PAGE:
REVIEW: Sergeant Stubby – How a Stray Dog and His Best Friend Helped Win World War I and Stole the Heart of a Nation (2014)

A Book By Ann Bausum

After listening to a handful of books mentioning noteworthy military service animals during numerous wars, I got the hankering for a “deep dive” on one of the many topics I have come across. I figured a quick diversion from some of the “rougher” war books I’ve been reading would be a good idea, considering how bleak some WWI books I’ve read have been. Readers may have noticed a pattern with this including my forays into The USNI’s Cats in the Navy and Four-Fisted Tales, both of which were quite enjoyable, and great palate cleansers.

I think I first heard about the topic of today’s review from the Lions Led By Donkeys podcast, which devoted an entire episode to notable military animals throughout history. The standout segment was on Sergeant Stubby, perhaps the most famous of all dogs in the US military, who became quite the canine celebrity in his time. Sergeant Stubby – How a Stray Dog and His Best Friend Helped Win World War I and Stole the Heart of a Nation by Ann Bausum appears to be the benchmark book on his life and legend, and was a must read for me. I’m not going to lie, I had to look up how Stubby’s life went post-war to ensure I wasn’t in for a Marley & Me situation, and am happy to report that nothing terrible goes down.

“Meet Sergeant Stubby: World War I dog veteran, decorated war hero, American icon, and above all, man’s best friend. Stubby’s story begins in 1917 when America is about to enter the war. A stowaway dog befriends Private James Robert “Bob” Conroy at the Connecticut National Guard camp at Yale University and the two become inseparable. Stubby also wins over the commanding officer and is soon made an official member of the 102nd Infantry of the 26th division. What follows is an epic tale of how man’s best friend becomes an invaluable soldier on the front lines and in the trenches, a decorated war hero and an inspiration to a country long after the troops returned home.”

Whether Stubby’s owner, a soldier named James Conroy, embellished his life and deeds or not, one cannot deny how much stubby meant to the soldiers he fought alongside. Named the unofficial mascot of the 102nd Infantry Regiment, Stubby and Conroy were assigned to the 26th Yankee Division for nearly two years in World War I. Stubby had his ups and downs in the trenches, bringing cheer to everyone around him and suffering two combat injuries. This and his presence in many battles during the war resulted in Stubby becoming quite the decorated pooch, even collecting a captured German Iron Cross medal after single handedly capturing a wayward German POW. Some humorless people were very angry that Stubby was honored the way he was, but it’s all for fun and people should have lightened up.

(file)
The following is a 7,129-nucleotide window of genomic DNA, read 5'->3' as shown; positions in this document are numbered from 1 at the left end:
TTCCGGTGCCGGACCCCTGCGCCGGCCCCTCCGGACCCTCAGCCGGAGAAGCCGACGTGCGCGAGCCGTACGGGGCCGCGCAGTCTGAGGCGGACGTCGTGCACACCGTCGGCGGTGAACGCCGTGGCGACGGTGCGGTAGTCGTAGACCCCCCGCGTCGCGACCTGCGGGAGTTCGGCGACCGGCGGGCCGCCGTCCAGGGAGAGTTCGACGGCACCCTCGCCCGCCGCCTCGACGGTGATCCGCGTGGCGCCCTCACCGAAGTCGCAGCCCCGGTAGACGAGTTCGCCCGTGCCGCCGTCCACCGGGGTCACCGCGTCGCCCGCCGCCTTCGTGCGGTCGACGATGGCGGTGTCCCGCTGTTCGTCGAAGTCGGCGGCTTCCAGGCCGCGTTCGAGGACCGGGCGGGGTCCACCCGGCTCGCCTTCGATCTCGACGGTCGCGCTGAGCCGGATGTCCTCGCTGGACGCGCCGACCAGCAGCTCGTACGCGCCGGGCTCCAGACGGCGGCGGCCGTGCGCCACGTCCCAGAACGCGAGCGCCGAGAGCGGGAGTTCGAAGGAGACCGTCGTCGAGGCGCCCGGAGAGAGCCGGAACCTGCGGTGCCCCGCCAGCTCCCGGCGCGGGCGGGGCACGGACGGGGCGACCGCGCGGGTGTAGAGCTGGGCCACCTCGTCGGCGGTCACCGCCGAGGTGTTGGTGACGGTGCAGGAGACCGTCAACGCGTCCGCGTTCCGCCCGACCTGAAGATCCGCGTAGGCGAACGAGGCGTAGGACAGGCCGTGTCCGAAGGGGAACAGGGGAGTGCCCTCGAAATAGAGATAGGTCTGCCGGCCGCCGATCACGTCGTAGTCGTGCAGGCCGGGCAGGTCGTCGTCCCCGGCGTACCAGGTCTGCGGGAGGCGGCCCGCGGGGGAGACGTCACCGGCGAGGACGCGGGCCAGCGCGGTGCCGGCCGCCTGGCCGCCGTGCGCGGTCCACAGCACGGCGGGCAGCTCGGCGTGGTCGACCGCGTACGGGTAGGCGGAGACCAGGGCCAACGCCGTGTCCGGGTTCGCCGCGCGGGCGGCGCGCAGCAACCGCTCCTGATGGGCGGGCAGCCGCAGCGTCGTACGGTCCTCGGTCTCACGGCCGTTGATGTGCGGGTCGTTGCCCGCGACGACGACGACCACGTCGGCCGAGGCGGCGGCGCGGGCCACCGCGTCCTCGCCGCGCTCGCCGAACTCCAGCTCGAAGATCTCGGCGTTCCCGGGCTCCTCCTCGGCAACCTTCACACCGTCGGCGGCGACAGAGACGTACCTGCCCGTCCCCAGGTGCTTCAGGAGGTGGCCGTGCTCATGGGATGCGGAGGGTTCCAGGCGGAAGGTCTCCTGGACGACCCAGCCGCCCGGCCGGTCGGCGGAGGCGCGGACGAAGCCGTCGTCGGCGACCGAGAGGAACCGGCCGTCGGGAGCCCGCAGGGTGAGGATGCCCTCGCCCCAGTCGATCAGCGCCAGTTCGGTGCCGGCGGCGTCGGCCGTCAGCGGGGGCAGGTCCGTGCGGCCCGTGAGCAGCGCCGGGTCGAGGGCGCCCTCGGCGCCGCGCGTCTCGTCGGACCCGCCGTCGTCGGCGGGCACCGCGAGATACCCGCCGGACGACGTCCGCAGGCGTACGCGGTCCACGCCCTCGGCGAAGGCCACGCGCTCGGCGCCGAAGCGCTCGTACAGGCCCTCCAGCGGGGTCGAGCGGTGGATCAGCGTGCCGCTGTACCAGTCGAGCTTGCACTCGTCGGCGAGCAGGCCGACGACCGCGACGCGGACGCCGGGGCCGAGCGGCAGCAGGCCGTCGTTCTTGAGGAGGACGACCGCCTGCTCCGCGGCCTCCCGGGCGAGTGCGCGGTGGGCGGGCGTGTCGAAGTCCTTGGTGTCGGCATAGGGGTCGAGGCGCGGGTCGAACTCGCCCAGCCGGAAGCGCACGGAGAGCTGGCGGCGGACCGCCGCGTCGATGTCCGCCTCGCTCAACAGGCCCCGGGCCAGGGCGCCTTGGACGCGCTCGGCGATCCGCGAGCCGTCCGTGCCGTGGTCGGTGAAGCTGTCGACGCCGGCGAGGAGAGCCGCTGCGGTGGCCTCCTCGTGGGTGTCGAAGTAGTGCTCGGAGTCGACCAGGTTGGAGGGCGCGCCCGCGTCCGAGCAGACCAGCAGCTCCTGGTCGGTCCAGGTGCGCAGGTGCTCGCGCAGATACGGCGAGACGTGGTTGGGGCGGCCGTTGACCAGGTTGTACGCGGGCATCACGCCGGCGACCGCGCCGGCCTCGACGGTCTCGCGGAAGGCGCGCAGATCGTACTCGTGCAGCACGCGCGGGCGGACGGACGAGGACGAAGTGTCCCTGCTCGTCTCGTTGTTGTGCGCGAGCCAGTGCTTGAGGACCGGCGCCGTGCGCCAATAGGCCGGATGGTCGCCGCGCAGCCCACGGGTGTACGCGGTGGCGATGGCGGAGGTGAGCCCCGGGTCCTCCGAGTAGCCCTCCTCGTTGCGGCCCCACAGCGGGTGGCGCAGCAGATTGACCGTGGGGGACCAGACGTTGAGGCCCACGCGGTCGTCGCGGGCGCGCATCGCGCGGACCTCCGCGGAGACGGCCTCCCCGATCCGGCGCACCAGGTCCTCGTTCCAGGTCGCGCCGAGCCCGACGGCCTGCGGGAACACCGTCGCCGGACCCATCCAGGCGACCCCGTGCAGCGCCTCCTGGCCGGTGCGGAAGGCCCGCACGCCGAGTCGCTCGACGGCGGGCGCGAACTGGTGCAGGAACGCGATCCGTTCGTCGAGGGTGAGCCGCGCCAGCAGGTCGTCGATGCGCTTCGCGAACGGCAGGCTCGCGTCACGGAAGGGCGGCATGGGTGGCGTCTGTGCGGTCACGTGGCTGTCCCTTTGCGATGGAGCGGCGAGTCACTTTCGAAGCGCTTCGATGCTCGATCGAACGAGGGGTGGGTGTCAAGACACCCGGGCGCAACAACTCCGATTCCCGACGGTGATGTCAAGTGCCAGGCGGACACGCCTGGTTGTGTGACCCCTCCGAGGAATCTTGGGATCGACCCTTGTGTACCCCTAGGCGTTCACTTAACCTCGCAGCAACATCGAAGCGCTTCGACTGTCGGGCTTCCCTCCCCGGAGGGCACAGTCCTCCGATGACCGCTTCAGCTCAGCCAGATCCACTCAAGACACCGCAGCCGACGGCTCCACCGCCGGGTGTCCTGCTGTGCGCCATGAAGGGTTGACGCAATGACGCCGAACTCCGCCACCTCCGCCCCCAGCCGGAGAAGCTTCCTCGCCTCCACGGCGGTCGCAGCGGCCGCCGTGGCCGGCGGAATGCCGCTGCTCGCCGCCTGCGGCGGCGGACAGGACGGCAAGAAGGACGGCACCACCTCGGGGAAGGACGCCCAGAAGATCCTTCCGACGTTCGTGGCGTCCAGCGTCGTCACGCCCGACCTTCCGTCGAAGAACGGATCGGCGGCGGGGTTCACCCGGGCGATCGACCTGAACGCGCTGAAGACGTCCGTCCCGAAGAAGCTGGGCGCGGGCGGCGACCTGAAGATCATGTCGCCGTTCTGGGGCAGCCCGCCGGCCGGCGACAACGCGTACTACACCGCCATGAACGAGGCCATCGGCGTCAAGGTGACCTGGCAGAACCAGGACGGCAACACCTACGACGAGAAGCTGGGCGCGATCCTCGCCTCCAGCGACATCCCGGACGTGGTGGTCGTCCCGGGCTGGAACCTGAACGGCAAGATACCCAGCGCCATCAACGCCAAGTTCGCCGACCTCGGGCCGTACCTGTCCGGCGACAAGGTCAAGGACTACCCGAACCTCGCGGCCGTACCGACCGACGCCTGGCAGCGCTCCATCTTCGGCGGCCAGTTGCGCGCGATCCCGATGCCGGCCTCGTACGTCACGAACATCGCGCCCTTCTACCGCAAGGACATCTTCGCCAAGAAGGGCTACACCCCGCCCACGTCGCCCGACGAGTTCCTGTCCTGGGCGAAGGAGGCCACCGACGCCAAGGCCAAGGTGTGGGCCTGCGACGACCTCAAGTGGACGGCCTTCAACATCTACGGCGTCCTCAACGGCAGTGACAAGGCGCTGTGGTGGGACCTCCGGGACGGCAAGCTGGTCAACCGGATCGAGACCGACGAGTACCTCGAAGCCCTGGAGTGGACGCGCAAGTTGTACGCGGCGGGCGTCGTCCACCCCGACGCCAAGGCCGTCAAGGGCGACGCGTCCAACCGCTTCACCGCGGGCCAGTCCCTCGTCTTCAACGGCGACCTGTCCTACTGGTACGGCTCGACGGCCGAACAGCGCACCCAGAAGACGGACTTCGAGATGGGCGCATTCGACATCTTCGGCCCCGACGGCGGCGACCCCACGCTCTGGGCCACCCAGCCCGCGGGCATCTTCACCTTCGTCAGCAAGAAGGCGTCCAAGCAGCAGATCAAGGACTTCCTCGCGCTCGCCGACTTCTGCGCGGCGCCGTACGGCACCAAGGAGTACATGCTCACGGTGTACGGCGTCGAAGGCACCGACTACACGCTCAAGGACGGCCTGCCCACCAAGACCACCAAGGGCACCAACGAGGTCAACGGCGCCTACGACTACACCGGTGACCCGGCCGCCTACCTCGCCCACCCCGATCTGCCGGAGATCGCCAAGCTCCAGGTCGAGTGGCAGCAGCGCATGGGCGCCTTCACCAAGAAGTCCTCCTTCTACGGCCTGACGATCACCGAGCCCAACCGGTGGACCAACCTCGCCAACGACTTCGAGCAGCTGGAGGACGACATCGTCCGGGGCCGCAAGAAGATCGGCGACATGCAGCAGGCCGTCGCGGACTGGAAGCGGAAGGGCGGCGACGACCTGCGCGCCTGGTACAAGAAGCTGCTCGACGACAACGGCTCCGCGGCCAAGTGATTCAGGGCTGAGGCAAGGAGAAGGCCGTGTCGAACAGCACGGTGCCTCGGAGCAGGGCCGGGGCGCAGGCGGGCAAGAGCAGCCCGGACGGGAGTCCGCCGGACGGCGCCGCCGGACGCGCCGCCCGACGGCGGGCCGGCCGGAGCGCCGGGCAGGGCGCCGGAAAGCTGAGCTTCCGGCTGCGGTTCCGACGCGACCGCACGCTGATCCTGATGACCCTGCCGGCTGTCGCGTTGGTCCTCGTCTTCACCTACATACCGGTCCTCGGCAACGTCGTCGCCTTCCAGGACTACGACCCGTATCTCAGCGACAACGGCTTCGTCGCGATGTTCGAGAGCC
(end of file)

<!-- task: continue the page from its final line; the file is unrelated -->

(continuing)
My favorite section of the book is a spot where the author details the way Stubby’s story mutated in the media. It appears that he suffered a shrapnel wound and possible gassing during the war, but many newspapers wanted to “spice” things up a bit. Suddenly it was reported that Stubby patriotically took anywhere from two to five bullets protecting his comrades. Some papers created elaborate backstories involving a past-life as a show-dog despite his true nature as some kind of mutt. That’s assuming the papers even got minor details like his name, age, gender or breed correct! I assume Ann Bausum had a hell of a time parsing out truth from fantasy in her research for this book!

I’m not even a “dog guy” and I found this book to be a fun and endearing tale of heroism in the face of incredible odds. It’s as light-hearted as a war book can get, without it completely downplaying the seriousness of the situation, and has a tinge of humor that was well appreciated. While some of Stubby’s life may have been a bit of a tall-tale, it’s still a great story and the perfect sort of war book for anyone that loves pets. I understand that an animated film was made recently based on this story, and I may end up having to watch that at some point, because this book has made me love the little guy, no matter how far gone he is now.

For more WWI-related books and material, please click HERE


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